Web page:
This study has some limitations. The NIS-HCUP database does not provide individual patient-level information, and only diagnostic codes used during the hospitalization are included; this may result in underrepresentation of Chagas disease. Multiple hospitalizations of a single patient could have been counted. Since 2015 was the year of transition between ICD-9 and ICD-10, which could cause inconsistencies in reporting, this year was not included in our study.

    Using data from the HCUP-NIS, this cross-sectional study described patient characteristics and outcomes of patients discharged with a diagnosis of Chagas heart disease and found a temporal increase in the proportion of hospital discharges for Chagas heart disease in the US. Recognition of this condition, particularly in individuals who emigrated from areas with endemic Chagas, may assist and early diagnosis and avoidance of long-term complications from Chagas heart disease.

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    Article Information

    Accepted for Publication: August 16, 2021.

    Published: October 19, 2021. doi:10.1001/jamanetworkopen.2021.29959

    Open Access: This is an open access article distributed under the terms of the CC-BY License. © 2021 Lima NDA et al. JAMA Network Open.

    Corresponding Author: Neiberg de Alcantara Lima, MD, Department of Internal Medicine, Division of Cardiology, Wayne State University, 3390 John R 4 Hudson, Detroit, MI (nlima@med.wayne.edu).

    Author Contributions: Dr Lima and Mr Vos had full access to all of the data in the study and take responsibility for the integrity of the data and the accuracy of the data analysis.

    Concept and design: Lima, Martin, de Castro, Ladzinski, Vos, Melgar.

    Acquisition, analysis, or interpretation of data: Lima, Martin, de Castro, Ring, Vos, Melgar.

    Drafting of the manuscript: Lima, Ladzinski, Ring, Vos, Melgar.

    Critical revision of the manuscript for important intellectual content: Lima, Martin, de Castro, Ladzinski, Vos, Melgar.

    Statistical analysis: Martin, Vos.

    Obtained funding: Lima, Martin.

    Administrative, technical, or material support: Lima, de Castro, Melgar.

    Supervision: Martin, Melgar.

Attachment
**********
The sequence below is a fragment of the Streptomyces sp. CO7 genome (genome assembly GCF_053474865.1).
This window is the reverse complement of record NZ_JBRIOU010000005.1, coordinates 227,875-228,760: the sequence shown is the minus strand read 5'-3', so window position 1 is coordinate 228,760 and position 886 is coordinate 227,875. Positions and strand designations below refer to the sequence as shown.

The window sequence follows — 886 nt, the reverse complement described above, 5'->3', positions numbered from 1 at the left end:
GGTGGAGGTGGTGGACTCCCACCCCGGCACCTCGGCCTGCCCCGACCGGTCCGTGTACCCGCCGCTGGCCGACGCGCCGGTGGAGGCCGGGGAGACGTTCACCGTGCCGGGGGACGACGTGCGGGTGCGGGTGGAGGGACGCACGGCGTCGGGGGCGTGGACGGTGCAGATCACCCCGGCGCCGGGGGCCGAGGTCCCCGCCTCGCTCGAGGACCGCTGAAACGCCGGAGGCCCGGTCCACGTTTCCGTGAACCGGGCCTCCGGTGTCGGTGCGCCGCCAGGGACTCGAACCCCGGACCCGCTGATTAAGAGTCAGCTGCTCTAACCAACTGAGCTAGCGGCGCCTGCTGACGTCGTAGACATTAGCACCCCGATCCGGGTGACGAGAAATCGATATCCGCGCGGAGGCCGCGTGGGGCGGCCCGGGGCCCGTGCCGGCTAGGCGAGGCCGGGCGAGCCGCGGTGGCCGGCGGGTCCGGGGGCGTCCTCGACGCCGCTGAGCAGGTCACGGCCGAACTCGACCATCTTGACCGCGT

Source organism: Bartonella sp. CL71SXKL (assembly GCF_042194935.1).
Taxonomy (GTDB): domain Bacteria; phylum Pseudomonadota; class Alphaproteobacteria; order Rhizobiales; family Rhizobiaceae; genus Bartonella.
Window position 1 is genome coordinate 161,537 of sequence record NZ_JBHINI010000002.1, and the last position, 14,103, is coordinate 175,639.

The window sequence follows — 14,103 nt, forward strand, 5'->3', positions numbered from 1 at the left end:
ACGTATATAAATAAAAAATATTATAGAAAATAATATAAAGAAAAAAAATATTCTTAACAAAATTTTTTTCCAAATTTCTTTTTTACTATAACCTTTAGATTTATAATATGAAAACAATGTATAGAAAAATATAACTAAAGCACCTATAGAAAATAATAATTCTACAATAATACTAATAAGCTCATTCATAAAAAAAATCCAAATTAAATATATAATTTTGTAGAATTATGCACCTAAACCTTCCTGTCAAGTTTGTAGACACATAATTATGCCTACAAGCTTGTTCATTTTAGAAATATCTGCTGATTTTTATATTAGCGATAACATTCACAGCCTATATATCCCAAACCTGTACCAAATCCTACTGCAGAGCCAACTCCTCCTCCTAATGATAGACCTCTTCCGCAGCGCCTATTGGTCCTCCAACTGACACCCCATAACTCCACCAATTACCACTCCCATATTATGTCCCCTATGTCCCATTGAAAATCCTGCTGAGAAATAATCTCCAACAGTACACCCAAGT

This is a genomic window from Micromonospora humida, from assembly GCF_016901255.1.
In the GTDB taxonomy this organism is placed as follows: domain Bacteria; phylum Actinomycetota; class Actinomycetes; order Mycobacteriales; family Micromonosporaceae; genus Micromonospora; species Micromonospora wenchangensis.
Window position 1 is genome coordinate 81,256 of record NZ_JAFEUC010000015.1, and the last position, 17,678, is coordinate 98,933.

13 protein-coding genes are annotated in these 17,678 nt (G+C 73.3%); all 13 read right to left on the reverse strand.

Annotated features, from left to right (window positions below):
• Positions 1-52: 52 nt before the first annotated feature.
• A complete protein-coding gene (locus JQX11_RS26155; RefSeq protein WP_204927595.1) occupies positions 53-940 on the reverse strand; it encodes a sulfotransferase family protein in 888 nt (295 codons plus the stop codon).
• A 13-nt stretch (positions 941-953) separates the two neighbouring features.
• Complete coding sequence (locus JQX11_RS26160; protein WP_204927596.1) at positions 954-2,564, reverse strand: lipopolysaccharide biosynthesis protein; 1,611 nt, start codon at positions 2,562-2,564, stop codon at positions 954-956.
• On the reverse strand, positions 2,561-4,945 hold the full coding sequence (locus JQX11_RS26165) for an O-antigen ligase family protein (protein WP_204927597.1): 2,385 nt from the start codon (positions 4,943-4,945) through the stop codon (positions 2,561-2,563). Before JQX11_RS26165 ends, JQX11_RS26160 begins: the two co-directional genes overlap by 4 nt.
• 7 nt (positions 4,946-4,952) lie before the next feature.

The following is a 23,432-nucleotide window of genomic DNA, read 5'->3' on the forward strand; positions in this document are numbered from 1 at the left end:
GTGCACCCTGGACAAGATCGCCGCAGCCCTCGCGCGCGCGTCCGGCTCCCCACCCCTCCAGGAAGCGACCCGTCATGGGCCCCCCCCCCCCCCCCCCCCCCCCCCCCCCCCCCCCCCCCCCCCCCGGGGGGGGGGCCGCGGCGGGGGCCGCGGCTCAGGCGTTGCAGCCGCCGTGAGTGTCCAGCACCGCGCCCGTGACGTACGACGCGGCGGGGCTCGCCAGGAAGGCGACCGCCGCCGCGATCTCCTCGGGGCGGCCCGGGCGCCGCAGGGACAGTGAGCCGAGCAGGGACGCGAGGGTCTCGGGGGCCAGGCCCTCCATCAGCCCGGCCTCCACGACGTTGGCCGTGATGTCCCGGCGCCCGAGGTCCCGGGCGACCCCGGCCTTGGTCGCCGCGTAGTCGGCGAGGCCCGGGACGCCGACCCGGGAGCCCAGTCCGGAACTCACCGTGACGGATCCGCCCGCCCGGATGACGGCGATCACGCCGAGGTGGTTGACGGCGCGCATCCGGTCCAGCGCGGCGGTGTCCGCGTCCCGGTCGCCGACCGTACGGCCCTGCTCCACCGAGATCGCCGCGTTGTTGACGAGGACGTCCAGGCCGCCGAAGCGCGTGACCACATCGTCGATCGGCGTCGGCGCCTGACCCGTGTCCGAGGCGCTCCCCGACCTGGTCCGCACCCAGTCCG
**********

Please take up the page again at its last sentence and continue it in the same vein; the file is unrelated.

Conflict of Interest Disclosures: None reported.

    Funding/Support: This work was supported by Thomas Colatosti.

    Role of the Funder/Sponsor: The funder had no role in the design and conduct of the study; collection, management, analysis, and interpretation of the data; preparation, review, or approval of the manuscript; and decision to submit the manuscript for publication.

    References
    1.
    Kuehn  BM.  Chagas heart disease an emerging concern in the United States.   Circulation. 2016;134(12):895-896. doi:10.1161/CIRCULATIONAHA.116.024839 PubMedGoogle ScholarCrossref
    2.
    Montgomery  SP, Starr  MC, Cantey  PT, Edwards  MS, Meymandi  SK.  Neglected parasitic infections in the United States: Chagas disease.   Am J Trop Med Hyg. 2014;90(5):814-818. doi:10.4269/ajtmh.13-0726 PubMedGoogle ScholarCrossref
    3.
    Bern  C, Montgomery  SP.  An estimate of the burden of Chagas disease in the United States.   Clin Infect Dis. 2009;49(5):e52-e54. doi:10.1086/605091 PubMedGoogle ScholarCrossref
    4.
    Basile  L, Jansà  JM, Carlier  Y,  et al; Working Group on Chagas Disease.  Chagas disease in European countries: the challenge of a surveillance system.   Euro Surveill. 2011;16(37):3. doi:10.2807/ese.16.37.19968-en PubMedGoogle ScholarCrossref
    5.
    Steele  LS, MacPherson  DW, Kim  J, Keystone  JS, Gushulak  BD.  The sero-prevalence of antibodies to Trypanosoma cruzi in Latin American refugees and immigrants to Canada.   J Immigr Minor Health. 2007;9(1):43-47. doi:10.1007/s10903-006-9014-x PubMedGoogle ScholarCrossref
    6.
    Pereira  FT, Rocha  EA, Monteiro  MdeP, Lima  NdeA, Rodrigues Sobrinho  CR, Pires Neto  RdaJ.  Clinical course after cardioverter-defibrillator implantation: Chagasic versus ischemic patients.   Arq Bras Cardiol. 2016;107(2):99-100. doi:10.5935/abc.20160101PubMedGoogle Scholar